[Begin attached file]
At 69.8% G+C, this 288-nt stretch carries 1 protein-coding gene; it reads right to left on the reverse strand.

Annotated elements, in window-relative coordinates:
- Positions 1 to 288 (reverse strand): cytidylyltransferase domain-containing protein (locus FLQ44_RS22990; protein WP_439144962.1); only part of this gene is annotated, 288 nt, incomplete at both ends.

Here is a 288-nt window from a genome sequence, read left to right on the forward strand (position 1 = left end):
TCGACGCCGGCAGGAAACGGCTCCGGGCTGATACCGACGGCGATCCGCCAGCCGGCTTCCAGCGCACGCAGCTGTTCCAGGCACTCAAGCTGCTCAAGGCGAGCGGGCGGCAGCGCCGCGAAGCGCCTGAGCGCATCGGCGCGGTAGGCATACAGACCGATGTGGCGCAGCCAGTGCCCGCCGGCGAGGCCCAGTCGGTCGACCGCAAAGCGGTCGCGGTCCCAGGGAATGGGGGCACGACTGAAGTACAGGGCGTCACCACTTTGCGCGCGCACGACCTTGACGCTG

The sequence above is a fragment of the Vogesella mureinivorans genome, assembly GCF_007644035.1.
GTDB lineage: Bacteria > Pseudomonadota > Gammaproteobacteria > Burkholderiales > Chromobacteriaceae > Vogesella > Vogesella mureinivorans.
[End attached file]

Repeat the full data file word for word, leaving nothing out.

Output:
At 69.8% G+C, this 288-nt stretch carries 1 protein-coding gene; it reads right to left on the reverse strand.

Annotated elements, in window-relative coordinates:
- Positions 1 to 288 (reverse strand): cytidylyltransferase domain-containing protein (locus FLQ44_RS22990; protein WP_439144962.1); only part of this gene is annotated, 288 nt, incomplete at both ends.

Here is a 288-nt window from a genome sequence, read left to right on the forward strand (position 1 = left end):
TCGACGCCGGCAGGAAACGGCTCCGGGCTGATACCGACGGCGATCCGCCAGCCGGCTTCCAGCGCACGCAGCTGTTCCAGGCACTCAAGCTGCTCAAGGCGAGCGGGCGGCAGCGCCGCGAAGCGCCTGAGCGCATCGGCGCGGTAGGCATACAGACCGATGTGGCGCAGCCAGTGCCCGCCGGCGAGGCCCAGTCGGTCGACCGCAAAGCGGTCGCGGTCCCAGGGAATGGGGGCACGACTGAAGTACAGGGCGTCACCACTTTGCGCGCGCACGACCTTGACGCTG

The sequence above is a fragment of the Vogesella mureinivorans genome, assembly GCF_007644035.1.
GTDB lineage: Bacteria > Pseudomonadota > Gammaproteobacteria > Burkholderiales > Chromobacteriaceae > Vogesella > Vogesella mureinivorans.